Mechanisms of MAPT Regulation
We would like to find out how an Important Gene for Alzheimer’s disease called MAPT is turned on in neurons, the cells in your brain that control your thinking. This important gene MAPT is the instruction set for a protein called tau. Tau causes problems in Alzheimer’s disease, and scientists think that reducing tau might be helpful as a treatment. If we can figure out how MAPT is turned on in neurons, it might help us know how we could turn it off, which would reduce tau and might help people with Alzheimer’s disease.
I am working towards understanding how an important gene for Alzheimer’s called MAPT (which is the instruction set for a protein called tau) is turned on in neurons, the cells in your brain that control your thinking.
The first critical thing to know to understand how a gene is turned on is to figure out what interacting elements makes physical contact with the main on switch (called the "promoter") for that gene. Interacting elements can be either proteins (called "transcription factors") or stretches of DNA that can help transcription factors bind (called "enhancers"). Knowing the enhancers that interact with the promoter can help us understand what transcription factors are close to the promoter, so I will first measure what stretches of DNA are physically interacting with the promoter of MAPT, which would make these stretches of DNA candidate enhancers. The next step for understanding if these candidate enhancers help turn tau on is to test, individually, the effect of each of these candidate enhancers on how much tau is produced. I will test this both by testing how much expression-inducing activity each candidate enhancer has when tested in an isolated setting, and by testing the effect of blocking the function of the candidate enhancers on tau expression directly.
By performing these experiments in different types of neurons, where tau is highly expressed, and performing the same experiments in precursor cells that are a lot like neurons, but are not fully mature and do not express much tau, I will be able to get a clear picture of what signals are clearly associated with tau expression by checking for signals that are present in neurons (where tau is highly expressed), but not in precursor cells (where tau is barely expressed). Furthermore, analyzing the very specific data collected here along with other types of more general data that we already have collected on signals associated with expression near MAPT will lead to a much better understanding of how MAPT is turned on in neurons.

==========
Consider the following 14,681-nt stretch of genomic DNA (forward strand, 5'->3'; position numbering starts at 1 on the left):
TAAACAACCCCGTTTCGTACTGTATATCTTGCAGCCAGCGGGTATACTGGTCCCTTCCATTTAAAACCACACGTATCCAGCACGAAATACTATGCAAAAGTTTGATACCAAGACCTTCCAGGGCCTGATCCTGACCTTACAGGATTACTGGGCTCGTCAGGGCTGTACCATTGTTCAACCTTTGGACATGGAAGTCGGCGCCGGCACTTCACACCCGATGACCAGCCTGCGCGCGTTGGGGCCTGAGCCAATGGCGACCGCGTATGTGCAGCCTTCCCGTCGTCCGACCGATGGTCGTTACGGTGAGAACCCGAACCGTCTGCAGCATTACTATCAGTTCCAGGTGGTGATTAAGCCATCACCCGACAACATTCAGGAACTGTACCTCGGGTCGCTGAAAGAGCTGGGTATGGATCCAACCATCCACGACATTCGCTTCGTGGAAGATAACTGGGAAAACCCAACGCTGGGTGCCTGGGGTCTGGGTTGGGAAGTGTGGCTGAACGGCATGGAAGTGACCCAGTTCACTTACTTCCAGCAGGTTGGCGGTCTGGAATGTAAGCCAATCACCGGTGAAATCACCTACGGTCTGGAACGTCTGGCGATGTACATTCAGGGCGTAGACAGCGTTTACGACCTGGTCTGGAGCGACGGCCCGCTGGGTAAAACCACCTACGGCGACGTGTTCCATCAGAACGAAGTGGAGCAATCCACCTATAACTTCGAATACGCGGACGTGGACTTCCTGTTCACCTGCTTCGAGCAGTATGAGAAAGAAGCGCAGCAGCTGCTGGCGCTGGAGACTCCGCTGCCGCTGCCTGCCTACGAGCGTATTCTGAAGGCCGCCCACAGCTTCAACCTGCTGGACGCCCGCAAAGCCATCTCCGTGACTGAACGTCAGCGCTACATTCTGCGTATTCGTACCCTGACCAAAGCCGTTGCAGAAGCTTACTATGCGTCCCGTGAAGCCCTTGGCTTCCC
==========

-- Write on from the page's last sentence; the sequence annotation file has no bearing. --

Understanding how MAPT is turned on to produce tau is important because tau causes problems in Alzheimer’s disease, and scientists think that reducing tau might be helpful as a treatment. If we can figure out how MAPT is turned on in neurons, it might help us know how we could turn it off, which would reduce tau and might help people with Alzheimer’s disease.
About the Researcher
Dr. Nick Cochran obtained his undergraduate degree in chemical engineering and completed a senior honors thesis in the lab of Dr. Douglas Martin at Auburn University in 2010. Nick completed his PhD in neurobiology in the lab of Dr. Erik Roberson at UAB in 2015. He is currently a postdoctoral fellow in the lab of Dr. Richard Myers at the HudsonAlpha Institute for Biotechnology and investigates the human genetics and genomics of neurological diseases. In all of his research roles, Nick has contributed to research for Alzheimer’s disease and other neurodegenerative diseases.
I became interested in neuroscience and as an undergraduate. As I saw the devastating effects of neurodegenerative diseases ripple through both sides of my family, I pursued research opportunities to work towards understanding and treating neurologic diseases, with a special interest in neurodegenerative diseases. Because of this translational interest, my initial contributions to the field were in the areas of gene therapy and drug discovery. I became interested in genetics and genomics because during my time in graduate school, large GWAS studies and the first rare variant studies for Alzheimer's and other neurodegenerative diseases provided even more evidence to what we already knew from family-based linkage studies: understanding disease-associated genetics is a critical foundational step to understanding disease pathways that we may be able to target therapeutically. I am excited that, due to the support of BrightFocus donors, I will be able to contribute to understanding how MAPT, an important gene in many neurodegenerative diseases, is regulated.
First published on: June 12, 2019
Last modified on: July 2, 2019